Could a skin cancer drug help treat stroke?

April 18, 2018

Dr. Hsiao-Huei Chen and her team discovered that a drug used to treat skin cancer reduced brain damage after stroke in animal models. While a lack of blood flow that supplies oxygen and nutrients is the first thing to kill brain cells after a stroke, collateral damage from immune cells trying to clean up the mess (inflammation) can be just as bad. One molecule involved in cell death and inflammation is RIPK. A drug currently used to treat skin cancer called Dabrafenib blocks the action of RIPK3. Dr. Chen’s team found that giving mice Dabrafenib one hour after a stroke significantly reduced the size of the damaged area of the brain. The team’s molecular test results suggest that Dabrafenib is working to reduce inflammation after the stroke. Future animal studies will test whether this drug can lead to better recovery. See Neural Regeneration Research for details.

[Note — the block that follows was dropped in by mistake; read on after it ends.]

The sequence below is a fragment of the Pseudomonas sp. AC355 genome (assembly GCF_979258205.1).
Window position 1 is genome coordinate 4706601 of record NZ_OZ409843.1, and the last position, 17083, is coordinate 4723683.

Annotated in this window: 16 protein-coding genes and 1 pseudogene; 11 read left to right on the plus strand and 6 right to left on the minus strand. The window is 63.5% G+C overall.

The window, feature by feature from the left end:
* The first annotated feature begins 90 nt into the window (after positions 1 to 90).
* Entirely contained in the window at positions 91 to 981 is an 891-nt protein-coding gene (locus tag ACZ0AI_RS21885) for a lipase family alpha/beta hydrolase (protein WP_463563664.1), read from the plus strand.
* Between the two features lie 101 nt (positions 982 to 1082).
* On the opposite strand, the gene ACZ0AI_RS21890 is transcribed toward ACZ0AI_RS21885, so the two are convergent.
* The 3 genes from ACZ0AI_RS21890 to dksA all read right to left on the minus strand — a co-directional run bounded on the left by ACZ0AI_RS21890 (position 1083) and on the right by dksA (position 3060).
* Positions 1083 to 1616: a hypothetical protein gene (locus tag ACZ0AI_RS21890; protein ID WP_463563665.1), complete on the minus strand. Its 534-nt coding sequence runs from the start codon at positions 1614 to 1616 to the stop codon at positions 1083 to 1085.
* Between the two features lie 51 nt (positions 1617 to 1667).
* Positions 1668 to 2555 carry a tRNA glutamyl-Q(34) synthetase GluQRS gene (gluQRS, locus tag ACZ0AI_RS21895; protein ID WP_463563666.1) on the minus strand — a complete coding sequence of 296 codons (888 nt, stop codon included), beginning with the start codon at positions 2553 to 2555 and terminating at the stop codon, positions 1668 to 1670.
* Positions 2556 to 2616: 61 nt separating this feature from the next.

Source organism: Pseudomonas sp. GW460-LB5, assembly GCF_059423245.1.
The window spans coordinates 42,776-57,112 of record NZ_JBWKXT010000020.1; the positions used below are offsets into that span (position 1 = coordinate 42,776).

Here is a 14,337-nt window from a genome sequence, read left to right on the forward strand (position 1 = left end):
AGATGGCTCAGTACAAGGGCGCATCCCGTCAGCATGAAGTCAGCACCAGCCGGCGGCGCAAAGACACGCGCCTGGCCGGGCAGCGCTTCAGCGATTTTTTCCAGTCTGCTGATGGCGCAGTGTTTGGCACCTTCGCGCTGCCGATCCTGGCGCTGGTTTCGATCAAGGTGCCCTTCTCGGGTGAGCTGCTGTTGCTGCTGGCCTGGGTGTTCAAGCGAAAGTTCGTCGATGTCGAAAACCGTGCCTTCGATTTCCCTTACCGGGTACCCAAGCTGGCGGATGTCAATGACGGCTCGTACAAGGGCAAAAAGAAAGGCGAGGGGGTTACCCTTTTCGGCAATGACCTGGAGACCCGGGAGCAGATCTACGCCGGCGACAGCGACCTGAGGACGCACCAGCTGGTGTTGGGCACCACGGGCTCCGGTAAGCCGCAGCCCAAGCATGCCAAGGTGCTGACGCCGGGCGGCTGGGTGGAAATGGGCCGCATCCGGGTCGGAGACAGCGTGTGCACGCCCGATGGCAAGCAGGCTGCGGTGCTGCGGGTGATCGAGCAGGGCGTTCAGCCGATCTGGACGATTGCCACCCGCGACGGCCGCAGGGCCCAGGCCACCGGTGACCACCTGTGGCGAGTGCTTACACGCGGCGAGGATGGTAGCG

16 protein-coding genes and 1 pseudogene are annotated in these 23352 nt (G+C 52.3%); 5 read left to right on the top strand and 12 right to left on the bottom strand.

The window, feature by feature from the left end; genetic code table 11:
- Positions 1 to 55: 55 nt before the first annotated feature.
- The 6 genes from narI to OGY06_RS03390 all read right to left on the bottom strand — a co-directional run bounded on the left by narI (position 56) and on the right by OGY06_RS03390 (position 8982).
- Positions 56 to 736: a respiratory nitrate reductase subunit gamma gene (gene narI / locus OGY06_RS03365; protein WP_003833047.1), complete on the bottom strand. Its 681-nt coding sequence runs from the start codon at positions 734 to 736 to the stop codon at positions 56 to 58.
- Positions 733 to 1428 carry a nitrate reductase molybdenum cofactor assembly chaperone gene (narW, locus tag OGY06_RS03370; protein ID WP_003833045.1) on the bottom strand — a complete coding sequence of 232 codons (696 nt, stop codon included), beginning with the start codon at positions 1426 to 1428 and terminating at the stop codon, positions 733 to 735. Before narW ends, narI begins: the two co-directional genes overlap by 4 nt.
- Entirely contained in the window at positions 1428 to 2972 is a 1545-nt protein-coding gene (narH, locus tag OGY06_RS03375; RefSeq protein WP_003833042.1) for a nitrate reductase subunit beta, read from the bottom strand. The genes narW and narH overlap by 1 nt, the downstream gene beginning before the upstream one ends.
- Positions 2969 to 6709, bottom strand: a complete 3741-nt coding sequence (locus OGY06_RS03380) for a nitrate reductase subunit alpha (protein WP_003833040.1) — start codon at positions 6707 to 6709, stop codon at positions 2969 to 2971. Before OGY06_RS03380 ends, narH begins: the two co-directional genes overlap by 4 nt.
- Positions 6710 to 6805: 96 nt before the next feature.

Authors: Shelly A Cruz, Zhaohong Qin, Alexandre F. R. Stewart, Hsiao-Huei Chen

Funding: This research was possible because of generous donations to The Ottawa Hospital for Tender Loving Research. The researchers have also received support from the Heart and Stroke Foundation of Canada and the Canadian Institutes of Health Research. Dr. Chen is supported by a Mid-Career Investigator Award from the Heart and Stroke Foundation of Ontario

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Disease and research area tags: Stroke